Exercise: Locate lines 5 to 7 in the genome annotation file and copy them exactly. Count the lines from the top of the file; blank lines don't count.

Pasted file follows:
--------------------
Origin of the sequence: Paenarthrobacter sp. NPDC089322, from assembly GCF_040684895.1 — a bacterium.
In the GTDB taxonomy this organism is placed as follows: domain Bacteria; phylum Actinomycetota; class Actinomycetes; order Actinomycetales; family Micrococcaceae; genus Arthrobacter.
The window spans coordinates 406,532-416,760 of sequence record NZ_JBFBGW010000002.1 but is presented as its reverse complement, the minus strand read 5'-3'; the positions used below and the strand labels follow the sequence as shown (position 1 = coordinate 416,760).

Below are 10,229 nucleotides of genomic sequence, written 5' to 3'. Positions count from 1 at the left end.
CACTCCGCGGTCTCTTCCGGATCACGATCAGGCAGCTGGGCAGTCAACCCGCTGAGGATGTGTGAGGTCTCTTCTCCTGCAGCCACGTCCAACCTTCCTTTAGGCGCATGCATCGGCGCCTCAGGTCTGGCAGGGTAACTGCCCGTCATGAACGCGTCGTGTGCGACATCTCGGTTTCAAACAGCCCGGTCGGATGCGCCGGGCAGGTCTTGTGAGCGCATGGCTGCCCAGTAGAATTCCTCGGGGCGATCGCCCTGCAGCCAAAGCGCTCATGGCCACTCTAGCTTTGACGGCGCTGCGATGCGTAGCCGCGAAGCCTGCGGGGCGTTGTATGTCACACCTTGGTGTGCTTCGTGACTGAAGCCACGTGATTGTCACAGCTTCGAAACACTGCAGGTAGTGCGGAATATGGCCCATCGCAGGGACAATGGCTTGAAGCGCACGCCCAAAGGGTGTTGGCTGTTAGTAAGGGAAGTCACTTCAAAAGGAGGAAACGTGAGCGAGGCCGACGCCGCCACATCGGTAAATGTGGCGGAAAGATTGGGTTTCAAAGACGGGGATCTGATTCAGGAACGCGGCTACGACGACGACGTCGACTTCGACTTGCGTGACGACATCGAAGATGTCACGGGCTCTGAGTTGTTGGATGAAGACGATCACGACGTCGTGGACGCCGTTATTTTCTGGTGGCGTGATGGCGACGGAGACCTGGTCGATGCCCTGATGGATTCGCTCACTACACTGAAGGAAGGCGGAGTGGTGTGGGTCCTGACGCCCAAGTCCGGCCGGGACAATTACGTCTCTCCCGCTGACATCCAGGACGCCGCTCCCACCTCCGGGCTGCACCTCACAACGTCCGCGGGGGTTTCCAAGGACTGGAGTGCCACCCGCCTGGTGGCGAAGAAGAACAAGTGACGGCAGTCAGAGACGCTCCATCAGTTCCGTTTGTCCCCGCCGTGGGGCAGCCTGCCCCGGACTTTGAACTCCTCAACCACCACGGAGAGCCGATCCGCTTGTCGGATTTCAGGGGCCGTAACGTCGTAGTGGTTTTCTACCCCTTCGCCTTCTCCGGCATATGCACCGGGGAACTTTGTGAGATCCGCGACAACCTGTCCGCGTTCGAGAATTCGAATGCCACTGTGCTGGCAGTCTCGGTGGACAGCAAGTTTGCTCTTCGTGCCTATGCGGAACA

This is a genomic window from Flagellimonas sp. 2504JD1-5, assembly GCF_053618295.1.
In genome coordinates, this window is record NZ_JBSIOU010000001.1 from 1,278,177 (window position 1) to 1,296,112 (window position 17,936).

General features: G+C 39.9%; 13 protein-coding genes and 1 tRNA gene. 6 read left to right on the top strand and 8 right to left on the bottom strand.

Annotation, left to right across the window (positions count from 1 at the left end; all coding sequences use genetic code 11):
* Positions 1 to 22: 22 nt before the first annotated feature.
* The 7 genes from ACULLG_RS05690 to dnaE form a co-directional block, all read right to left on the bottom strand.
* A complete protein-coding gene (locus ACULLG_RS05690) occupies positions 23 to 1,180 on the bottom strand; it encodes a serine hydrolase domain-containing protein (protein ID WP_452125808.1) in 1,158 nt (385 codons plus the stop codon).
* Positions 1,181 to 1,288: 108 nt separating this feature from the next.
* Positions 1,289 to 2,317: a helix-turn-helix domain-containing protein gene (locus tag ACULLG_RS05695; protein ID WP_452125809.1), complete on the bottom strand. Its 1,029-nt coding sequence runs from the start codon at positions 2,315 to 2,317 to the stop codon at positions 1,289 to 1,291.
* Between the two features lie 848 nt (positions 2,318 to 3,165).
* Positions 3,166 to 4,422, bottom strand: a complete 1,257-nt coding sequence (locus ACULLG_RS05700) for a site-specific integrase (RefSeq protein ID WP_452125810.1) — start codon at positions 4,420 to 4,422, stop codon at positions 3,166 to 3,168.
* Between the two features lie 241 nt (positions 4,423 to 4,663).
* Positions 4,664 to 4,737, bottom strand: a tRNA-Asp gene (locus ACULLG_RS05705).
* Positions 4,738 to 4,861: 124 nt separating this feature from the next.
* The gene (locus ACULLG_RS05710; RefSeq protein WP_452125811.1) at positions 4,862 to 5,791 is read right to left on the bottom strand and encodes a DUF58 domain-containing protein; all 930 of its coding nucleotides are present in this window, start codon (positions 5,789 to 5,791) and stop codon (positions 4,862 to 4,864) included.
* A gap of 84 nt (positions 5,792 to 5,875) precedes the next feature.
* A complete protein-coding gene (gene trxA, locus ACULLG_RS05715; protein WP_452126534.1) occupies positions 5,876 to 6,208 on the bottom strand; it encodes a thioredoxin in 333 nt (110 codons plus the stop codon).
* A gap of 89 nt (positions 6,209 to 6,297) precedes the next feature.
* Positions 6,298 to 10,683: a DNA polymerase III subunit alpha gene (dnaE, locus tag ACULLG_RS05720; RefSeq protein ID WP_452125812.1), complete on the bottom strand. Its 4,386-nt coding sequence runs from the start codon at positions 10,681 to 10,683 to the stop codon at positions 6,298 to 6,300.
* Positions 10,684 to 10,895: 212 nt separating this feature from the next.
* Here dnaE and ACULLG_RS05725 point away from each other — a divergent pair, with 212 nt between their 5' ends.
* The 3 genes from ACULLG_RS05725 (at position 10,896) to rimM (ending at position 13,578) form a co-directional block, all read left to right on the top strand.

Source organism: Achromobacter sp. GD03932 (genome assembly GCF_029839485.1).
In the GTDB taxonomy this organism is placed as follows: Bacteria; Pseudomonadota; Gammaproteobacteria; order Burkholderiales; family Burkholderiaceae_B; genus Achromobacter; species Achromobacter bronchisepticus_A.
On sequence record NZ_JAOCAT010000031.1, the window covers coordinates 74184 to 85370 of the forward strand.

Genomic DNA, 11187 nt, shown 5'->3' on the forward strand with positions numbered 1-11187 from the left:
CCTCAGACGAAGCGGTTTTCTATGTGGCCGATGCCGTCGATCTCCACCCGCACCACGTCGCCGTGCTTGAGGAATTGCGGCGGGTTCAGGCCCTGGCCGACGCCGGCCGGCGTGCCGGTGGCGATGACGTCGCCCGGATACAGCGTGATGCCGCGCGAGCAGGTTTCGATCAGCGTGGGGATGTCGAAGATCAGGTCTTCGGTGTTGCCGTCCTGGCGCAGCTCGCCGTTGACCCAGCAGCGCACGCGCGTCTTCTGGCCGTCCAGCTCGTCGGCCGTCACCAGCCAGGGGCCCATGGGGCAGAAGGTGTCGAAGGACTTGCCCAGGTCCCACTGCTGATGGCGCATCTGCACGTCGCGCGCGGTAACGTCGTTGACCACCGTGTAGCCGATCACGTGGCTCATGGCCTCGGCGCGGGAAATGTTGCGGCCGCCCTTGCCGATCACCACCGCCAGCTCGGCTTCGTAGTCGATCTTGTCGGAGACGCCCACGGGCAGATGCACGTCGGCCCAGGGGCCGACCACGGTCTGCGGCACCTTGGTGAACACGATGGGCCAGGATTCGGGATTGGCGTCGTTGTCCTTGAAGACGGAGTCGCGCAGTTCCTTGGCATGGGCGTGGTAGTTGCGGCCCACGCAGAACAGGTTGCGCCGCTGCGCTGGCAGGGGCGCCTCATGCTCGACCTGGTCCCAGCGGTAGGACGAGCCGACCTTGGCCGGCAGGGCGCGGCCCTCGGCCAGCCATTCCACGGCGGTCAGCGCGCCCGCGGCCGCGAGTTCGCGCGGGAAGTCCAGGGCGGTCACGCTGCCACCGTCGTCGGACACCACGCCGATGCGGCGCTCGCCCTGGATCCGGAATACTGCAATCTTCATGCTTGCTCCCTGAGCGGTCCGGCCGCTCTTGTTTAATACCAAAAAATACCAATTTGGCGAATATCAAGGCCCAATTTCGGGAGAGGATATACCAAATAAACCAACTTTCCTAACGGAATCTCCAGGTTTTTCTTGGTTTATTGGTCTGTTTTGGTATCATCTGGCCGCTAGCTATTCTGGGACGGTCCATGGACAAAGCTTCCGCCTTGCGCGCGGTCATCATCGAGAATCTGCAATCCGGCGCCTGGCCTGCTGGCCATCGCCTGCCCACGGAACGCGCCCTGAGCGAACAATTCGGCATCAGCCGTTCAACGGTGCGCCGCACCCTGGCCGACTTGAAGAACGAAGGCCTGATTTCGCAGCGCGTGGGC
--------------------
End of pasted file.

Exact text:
CACTCCGCGGTCTCTTCCGGATCACGATCAGGCAGCTGGGCAGTCAACCCGCTGAGGATGTGTGAGGTCTCTTCTCCTGCAGCCACGTCCAACCTTCCTTTAGGCGCATGCATCGGCGCCTCAGGTCTGGCAGGGTAACTGCCCGTCATGAACGCGTCGTGTGCGACATCTCGGTTTCAAACAGCCCGGTCGGATGCGCCGGGCAGGTCTTGTGAGCGCATGGCTGCCCAGTAGAATTCCTCGGGGCGATCGCCCTGCAGCCAAAGCGCTCATGGCCACTCTAGCTTTGACGGCGCTGCGATGCGTAGCCGCGAAGCCTGCGGGGCGTTGTATGTCACACCTTGGTGTGCTTCGTGACTGAAGCCACGTGATTGTCACAGCTTCGAAACACTGCAGGTAGTGCGGAATATGGCCCATCGCAGGGACAATGGCTTGAAGCGCACGCCCAAAGGGTGTTGGCTGTTAGTAAGGGAAGTCACTTCAAAAGGAGGAAACGTGAGCGAGGCCGACGCCGCCACATCGGTAAATGTGGCGGAAAGATTGGGTTTCAAAGACGGGGATCTGATTCAGGAACGCGGCTACGACGACGACGTCGACTTCGACTTGCGTGACGACATCGAAGATGTCACGGGCTCTGAGTTGTTGGATGAAGACGATCACGACGTCGTGGACGCCGTTATTTTCTGGTGGCGTGATGGCGACGGAGACCTGGTCGATGCCCTGATGGATTCGCTCACTACACTGAAGGAAGGCGGAGTGGTGTGGGTCCTGACGCCCAAGTCCGGCCGGGACAATTACGTCTCTCCCGCTGACATCCAGGACGCCGCTCCCACCTCCGGGCTGCACCTCACAACGTCCGCGGGGGTTTCCAAGGACTGGAGTGCCACCCGCCTGGTGGCGAAGAAGAACAAGTGACGGCAGTCAGAGACGCTCCATCAGTTCCGTTTGTCCCCGCCGTGGGGCAGCCTGCCCCGGACTTTGAACTCCTCAACCACCACGGAGAGCCGATCCGCTTGTCGGATTTCAGGGGCCGTAACGTCGTAGTGGTTTTCTACCCCTTCGCCTTCTCCGGCATATGCACCGGGGAACTTTGTGAGATCCGCGACAACCTGTCCGCGTTCGAGAATTCGAATGCCACTGTGCTGGCAGTCTCGGTGGACAGCAAGTTTGCTCTTCGTGCCTATGCGGAACA

This is a genomic window from Flagellimonas sp. 2504JD1-5, assembly GCF_053618295.1.
In genome coordinates, this window is record NZ_JBSIOU010000001.1 from 1,278,177 (window position 1) to 1,296,112 (window position 17,936).